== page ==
Series: Shatter Me #2
Published by Harper Teen, HarperCollins
Release Date: February 5, 2013
Genres: Dystopian, Young Adult
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time for war.
Juliette has escaped to Omega Point. It is a place for people like her—people with gifts—and it is also the headquarters of the rebel resistance.
She's finally free from The Reestablishment, free from their plan to use her as a weapon, and free to love Adam. But Juliette will never be free from her lethal touch.
Or from Warner, who wants Juliette more than she ever thought possible.
In this exhilarating sequel to Shatter Me, Juliette has to make life-changing decisions between what she wants and what she thinks is right. Decisions that might involve choosing between her heart—and Adam's life.
I wish I would’ve have loved this book. But honestly, it left much to be desired. I found much of the plot and character lacked development and a cohesive continuation from the first book. The romance between Juliette and Warner felt forced, and the method by which the author manufactured Juliette’s attraction to Warner (by severely weakening Adam’s character in the process) was lazy.
The first half of this book was so incredibly slow. The author made me detest Adam and Juliette as characters. I kept waiting for things to turn around, but really the only good thing about the first half was Kenji. The latter part of this book was marginally more gripping for me due to Warner’s presence (he was someone to distract me from Adam and Juliette).
What was so great about Shatter Me was the interesting premise and three distinct interesting characters. Warner was a great villain with many facets and an alluring mystery surrounding him. Adam was wholeheartedly good and strong character both in emotional and physical strength. Despite being psychologically tested and isolated for nearly a year, Juliette was resilient and defiant. However, in Unravel Me there was absolutely no character growth for Adam or Juliette. Honestly, they were weak, whiney, and, irritating. These three characters were absolutely ruined in this book and that made me so sad!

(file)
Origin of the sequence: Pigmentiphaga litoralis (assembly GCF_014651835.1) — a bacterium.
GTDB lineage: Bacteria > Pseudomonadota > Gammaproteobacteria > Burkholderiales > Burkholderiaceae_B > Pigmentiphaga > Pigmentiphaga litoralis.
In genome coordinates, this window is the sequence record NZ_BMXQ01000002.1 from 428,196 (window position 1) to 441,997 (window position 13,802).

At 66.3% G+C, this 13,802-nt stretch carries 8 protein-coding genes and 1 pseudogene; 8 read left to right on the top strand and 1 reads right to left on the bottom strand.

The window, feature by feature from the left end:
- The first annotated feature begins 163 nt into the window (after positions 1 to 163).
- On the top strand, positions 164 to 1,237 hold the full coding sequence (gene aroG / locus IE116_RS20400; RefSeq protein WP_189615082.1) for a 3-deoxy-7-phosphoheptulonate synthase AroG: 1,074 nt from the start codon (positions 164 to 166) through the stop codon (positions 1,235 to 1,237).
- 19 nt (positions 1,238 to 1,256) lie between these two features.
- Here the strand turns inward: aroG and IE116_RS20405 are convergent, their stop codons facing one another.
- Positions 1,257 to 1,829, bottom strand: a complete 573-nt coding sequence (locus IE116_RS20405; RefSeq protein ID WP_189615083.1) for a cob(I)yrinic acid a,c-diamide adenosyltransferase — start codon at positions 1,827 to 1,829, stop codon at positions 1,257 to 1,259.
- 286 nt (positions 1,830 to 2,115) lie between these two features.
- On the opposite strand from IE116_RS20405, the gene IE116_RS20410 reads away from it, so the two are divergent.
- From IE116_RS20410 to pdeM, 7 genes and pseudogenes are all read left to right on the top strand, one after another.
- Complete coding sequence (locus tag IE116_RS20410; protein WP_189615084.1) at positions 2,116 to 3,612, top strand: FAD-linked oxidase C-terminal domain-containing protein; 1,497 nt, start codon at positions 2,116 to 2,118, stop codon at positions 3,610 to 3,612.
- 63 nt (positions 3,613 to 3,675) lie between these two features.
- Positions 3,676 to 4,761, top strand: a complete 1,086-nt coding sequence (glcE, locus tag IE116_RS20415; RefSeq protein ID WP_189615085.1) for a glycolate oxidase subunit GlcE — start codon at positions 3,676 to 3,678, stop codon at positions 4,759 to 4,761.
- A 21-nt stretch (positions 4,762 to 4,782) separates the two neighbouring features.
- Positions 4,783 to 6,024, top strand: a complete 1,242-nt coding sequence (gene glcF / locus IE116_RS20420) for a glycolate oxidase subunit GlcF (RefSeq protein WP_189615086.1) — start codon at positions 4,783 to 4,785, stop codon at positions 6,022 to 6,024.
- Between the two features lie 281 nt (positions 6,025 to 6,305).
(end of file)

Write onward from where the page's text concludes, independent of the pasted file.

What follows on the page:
Love triangles themselves do not bother me in the least. I don’t hate on them for their existence. But like I said earlier, to me the author did nothing to build Warner as a love interest. She just made him this mysterious man and then made the reader strongly dislike Adam. By ruining Adam’s character, it was all too convenient for Warner to pop in and steal Juliette’s heart.
My favorite thing about Unravel Me was Kenji. Not only he the most consistent character in the series so far, he’s also the glue that holds everyone together. He’s Adam’s best friend, he’s like a brother to James, and he has an unwavering faith in Juliette’s power. He brought so much to the story—humor, stability, and a cohesiveness. I am worried about his mortality in book three, however. It seems like the good die young in books. Please don’t kill Kenji. I will self-combust with grief and despair (dramatic? probably).
I may read book three, but I’m a little scared to just because of my opinion of this book. I fear that the focus will be too much on the Juliette’s choice of guy rather than the impending war.